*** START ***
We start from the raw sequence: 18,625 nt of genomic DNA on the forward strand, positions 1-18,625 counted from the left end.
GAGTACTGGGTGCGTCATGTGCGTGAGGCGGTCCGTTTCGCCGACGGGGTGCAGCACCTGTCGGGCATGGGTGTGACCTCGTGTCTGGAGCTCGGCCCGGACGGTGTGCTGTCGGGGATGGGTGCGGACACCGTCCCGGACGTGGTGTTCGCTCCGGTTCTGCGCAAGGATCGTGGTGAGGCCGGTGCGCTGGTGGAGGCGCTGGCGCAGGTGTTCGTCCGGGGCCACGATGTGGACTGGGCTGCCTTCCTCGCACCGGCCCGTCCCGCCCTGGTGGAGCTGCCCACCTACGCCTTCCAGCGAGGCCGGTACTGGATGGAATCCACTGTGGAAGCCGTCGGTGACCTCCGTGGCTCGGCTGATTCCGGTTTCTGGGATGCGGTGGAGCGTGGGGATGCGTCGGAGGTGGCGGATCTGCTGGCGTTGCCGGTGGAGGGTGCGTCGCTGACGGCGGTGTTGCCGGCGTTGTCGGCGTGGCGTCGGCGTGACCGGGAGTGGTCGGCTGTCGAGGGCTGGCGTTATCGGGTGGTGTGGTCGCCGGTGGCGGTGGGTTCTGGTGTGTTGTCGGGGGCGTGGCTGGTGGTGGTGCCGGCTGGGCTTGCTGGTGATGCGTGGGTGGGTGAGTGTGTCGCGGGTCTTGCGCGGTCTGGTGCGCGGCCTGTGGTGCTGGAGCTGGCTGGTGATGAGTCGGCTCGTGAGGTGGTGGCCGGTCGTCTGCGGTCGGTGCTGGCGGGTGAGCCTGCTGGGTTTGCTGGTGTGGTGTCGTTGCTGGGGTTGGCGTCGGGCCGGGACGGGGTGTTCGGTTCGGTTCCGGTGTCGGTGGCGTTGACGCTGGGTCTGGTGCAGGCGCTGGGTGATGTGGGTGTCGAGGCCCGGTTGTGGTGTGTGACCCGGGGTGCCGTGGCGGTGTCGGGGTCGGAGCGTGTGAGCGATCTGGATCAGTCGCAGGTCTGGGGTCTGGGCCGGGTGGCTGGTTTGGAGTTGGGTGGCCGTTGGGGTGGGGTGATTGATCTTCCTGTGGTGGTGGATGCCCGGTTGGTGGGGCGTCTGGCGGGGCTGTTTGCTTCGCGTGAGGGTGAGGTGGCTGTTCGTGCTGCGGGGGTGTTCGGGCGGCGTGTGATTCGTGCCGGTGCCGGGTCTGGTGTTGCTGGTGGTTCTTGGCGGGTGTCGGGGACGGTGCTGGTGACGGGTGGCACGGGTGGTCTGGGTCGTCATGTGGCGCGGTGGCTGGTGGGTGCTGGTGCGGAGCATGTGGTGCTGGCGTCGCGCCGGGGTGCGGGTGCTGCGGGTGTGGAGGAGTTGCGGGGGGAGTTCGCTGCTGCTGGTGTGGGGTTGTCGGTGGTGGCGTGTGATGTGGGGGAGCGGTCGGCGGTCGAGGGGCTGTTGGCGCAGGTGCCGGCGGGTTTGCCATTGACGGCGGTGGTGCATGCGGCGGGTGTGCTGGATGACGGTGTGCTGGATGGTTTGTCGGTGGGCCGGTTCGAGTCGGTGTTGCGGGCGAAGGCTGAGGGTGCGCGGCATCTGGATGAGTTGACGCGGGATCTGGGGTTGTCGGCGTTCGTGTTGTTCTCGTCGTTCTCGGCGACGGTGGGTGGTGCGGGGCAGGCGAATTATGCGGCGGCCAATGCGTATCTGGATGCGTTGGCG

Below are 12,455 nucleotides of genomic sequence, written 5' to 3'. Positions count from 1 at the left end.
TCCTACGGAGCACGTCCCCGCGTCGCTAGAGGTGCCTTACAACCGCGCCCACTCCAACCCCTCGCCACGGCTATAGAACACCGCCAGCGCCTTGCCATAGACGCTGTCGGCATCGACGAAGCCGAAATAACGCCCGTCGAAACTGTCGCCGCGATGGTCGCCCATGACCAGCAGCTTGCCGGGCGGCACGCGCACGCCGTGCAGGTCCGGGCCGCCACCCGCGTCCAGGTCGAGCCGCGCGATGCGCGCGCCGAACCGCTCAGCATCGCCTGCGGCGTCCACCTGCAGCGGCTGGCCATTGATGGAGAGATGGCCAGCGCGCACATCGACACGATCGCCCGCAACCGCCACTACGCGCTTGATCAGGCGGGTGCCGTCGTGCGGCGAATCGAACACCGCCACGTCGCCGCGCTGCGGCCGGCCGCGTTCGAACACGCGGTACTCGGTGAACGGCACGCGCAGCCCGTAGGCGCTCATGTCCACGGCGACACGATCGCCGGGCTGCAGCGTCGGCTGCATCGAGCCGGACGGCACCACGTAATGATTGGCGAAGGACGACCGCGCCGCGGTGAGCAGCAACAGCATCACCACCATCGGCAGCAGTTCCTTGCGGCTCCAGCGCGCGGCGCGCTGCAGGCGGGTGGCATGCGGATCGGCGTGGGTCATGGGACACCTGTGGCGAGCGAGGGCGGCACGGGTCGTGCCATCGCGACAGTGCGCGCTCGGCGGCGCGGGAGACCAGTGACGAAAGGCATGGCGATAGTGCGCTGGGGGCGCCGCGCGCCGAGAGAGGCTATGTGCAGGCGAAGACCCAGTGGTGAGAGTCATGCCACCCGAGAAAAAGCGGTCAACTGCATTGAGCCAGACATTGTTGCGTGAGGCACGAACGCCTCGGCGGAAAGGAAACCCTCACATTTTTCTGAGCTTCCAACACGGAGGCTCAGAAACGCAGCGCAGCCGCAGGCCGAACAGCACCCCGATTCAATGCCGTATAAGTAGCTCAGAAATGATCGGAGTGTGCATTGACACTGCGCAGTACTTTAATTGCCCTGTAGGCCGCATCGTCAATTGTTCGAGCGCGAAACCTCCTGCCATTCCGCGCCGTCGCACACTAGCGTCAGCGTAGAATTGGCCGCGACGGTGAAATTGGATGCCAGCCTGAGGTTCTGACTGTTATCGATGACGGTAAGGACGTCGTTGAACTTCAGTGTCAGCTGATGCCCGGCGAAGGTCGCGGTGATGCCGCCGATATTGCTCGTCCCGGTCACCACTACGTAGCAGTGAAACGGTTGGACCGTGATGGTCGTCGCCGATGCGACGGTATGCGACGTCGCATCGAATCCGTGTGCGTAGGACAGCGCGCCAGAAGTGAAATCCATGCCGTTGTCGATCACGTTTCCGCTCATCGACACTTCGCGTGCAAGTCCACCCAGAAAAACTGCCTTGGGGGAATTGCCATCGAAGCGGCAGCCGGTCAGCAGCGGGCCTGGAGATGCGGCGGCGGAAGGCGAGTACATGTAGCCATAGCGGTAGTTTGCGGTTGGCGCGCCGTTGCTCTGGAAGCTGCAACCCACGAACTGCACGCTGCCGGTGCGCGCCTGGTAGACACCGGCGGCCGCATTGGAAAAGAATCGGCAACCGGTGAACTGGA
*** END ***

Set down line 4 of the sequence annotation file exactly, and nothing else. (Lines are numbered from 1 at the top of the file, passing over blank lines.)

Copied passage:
TCCTACGGAGCACGTCCCCGCGTCGCTAGAGGTGCCTTACAACCGCGCCCACTCCAACCCCTCGCCACGGCTATAGAACACCGCCAGCGCCTTGCCATAGACGCTGTCGGCATCGACGAAGCCGAAATAACGCCCGTCGAAACTGTCGCCGCGATGGTCGCCCATGACCAGCAGCTTGCCGGGCGGCACGCGCACGCCGTGCAGGTCCGGGCCGCCACCCGCGTCCAGGTCGAGCCGCGCGATGCGCGCGCCGAACCGCTCAGCATCGCCTGCGGCGTCCACCTGCAGCGGCTGGCCATTGATGGAGAGATGGCCAGCGCGCACATCGACACGATCGCCCGCAACCGCCACTACGCGCTTGATCAGGCGGGTGCCGTCGTGCGGCGAATCGAACACCGCCACGTCGCCGCGCTGCGGCCGGCCGCGTTCGAACACGCGGTACTCGGTGAACGGCACGCGCAGCCCGTAGGCGCTCATGTCCACGGCGACACGATCGCCGGGCTGCAGCGTCGGCTGCATCGAGCCGGACGGCACCACGTAATGATTGGCGAAGGACGACCGCGCCGCGGTGAGCAGCAACAGCATCACCACCATCGGCAGCAGTTCCTTGCGGCTCCAGCGCGCGGCGCGCTGCAGGCGGGTGGCATGCGGATCGGCGTGGGTCATGGGACACCTGTGGCGAGCGAGGGCGGCACGGGTCGTGCCATCGCGACAGTGCGCGCTCGGCGGCGCGGGAGACCAGTGACGAAAGGCATGGCGATAGTGCGCTGGGGGCGCCGCGCGCCGAGAGAGGCTATGTGCAGGCGAAGACCCAGTGGTGAGAGTCATGCCACCCGAGAAAAAGCGGTCAACTGCATTGAGCCAGACATTGTTGCGTGAGGCACGAACGCCTCGGCGGAAAGGAAACCCTCACATTTTTCTGAGCTTCCAACACGGAGGCTCAGAAACGCAGCGCAGCCGCAGGCCGAACAGCACCCCGATTCAATGCCGTATAAGTAGCTCAGAAATGATCGGAGTGTGCATTGACACTGCGCAGTACTTTAATTGCCCTGTAGGCCGCATCGTCAATTGTTCGAGCGCGAAACCTCCTGCCATTCCGCGCCGTCGCACACTAGCGTCAGCGTAGAATTGGCCGCGACGGTGAAATTGGATGCCAGCCTGAGGTTCTGACTGTTATCGATGACGGTAAGGACGTCGTTGAACTTCAGTGTCAGCTGATGCCCGGCGAAGGTCGCGGTGATGCCGCCGATATTGCTCGTCCCGGTCACCACTACGTAGCAGTGAAACGGTTGGACCGTGATGGTCGTCGCCGATGCGACGGTATGCGACGTCGCATCGAATCCGTGTGCGTAGGACAGCGCGCCAGAAGTGAAATCCATGCCGTTGTCGATCACGTTTCCGCTCATCGACACTTCGCGTGCAAGTCCACCCAGAAAAACTGCCTTGGGGGAATTGCCATCGAAGCGGCAGCCGGTCAGCAGCGGGCCTGGAGATGCGGCGGCGGAAGGCGAGTACATGTAGCCATAGCGGTAGTTTGCGGTTGGCGCGCCGTTGCTCTGGAAGCTGCAACCCACGAACTGCACGCTGCCGGTGCGCGCCTGGTAGACACCGGCGGCCGCATTGGAAAAGAATCGGCAACCGGTGAACTGGA